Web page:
Earlier this month, we posted a story about discipline practices inside Noble Network of Charter Schools, which educates approximately one out of 10 high school students in Chicago. One former teacher quoted in the piece described some of the schools’ policies as “dehumanizing.”
The story was shared widely on social media, and drew responses from Noble employees — both current and former — and other education advocates.
In an email to staff days after publication, Noble president Constance Jones Brewer wrote that unspecified parts of the story were “exaggerated or plainly false.” At least two principals sent messages encouraging their teachers to ignore the piece.
However, several teachers indicated the story aligned with their experiences. One current teacher reached out via an anonymous email, then agreed to talk if we protected their identity to avoid retaliation. The teacher related recent incidents of students receiving “unfair” detentions, including one case of a student punished for requesting makeup work.
The teacher echoed what others had told us: That Noble enforces its discipline policies by sending auditors to observe teachers interacting with their classes. The audits are focused purely on discipline. “We DO NOT get audited from Noble to assess our ability to teach, only on our ability to control and get our students to submit to authority,” the teacher told us.
The teacher believes there’s a troubling disconnect between behavior required by Noble’s strict system and needs of students in the surrounding neighborhoods.
“Noble schools want all the submissive and compliant kids or those that are very impressionable,” this teacher texted. “But kids on the South & West Sides (of Chicago) aren’t like that. You don’t survive in those neighborhoods that way. So what do the kids do? They fight the system and act just the opposite of what Noble wants.
“One student says it best, ‘When you treat us like animals, what do you think we are gonna act like?’”
Through the teacher, several students also agreed to communicate by text message.
One described an issue raised by others at some Noble campuses, regarding girls not having time to use the bathroom when they get their menstrual periods.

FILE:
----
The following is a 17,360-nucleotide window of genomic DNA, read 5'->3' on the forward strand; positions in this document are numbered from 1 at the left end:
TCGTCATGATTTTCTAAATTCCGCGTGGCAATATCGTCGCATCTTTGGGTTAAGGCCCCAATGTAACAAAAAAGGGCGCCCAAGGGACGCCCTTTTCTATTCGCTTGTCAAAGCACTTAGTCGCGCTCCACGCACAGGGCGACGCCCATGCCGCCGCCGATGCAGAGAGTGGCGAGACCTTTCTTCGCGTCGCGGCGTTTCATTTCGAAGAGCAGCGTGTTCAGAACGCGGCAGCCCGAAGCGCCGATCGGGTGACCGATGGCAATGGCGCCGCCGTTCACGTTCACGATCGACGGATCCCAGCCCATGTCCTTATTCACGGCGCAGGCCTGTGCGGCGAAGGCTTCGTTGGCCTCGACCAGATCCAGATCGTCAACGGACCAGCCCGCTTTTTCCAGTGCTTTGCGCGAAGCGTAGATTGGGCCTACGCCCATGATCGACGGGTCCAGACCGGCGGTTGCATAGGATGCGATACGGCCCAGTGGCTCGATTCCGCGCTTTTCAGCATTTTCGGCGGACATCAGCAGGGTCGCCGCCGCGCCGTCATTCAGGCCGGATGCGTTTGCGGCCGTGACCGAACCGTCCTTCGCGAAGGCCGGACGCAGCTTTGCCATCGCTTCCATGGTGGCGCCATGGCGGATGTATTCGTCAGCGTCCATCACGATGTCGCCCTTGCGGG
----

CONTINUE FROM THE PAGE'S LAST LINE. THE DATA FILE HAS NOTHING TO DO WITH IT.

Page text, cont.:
“We have (bathroom) escorts, and they rarely come so we end up walking out (of class) and that gets us in trouble,” she texted. “But who wants to walk around knowing there’s blood on them? It can still stain the seats. They just need to be more understanding.”
At certain campuses, teachers said administrators offer an accommodation: They allow girls to tie a Noble sweater around their waist, to hide the blood stains. The administrator then sends an email to staff announcing the name of the girl who has permission to wear her sweater tied around her waist, so that she doesn’t receive demerits for violating dress code.
Last year, two teachers at Noble’s Pritzker College Prep helped female students persuade administrators to change the dress code from khaki bottoms to black dress pants. Although their initiative was based in part on a survey showing that 58 percent of Pritzker students lack in-home laundry facilities, it remains a pilot program available only at the Pritzker campus.
Other readers commented on the story website. One of the first came from “alexP,” a self-described Noble alum who later said he returned to Noble as an employee. He described having to kick a student out of class for not wearing a belt. It “literally broke my heart,” he said.
“This said student had not been at school for a few days so that was his first day back. He told me ‘you have no idea the type of night I had but here I am at school but I get kicked out of class because of a belt.’ Those words broke me,” “alexP” wrote.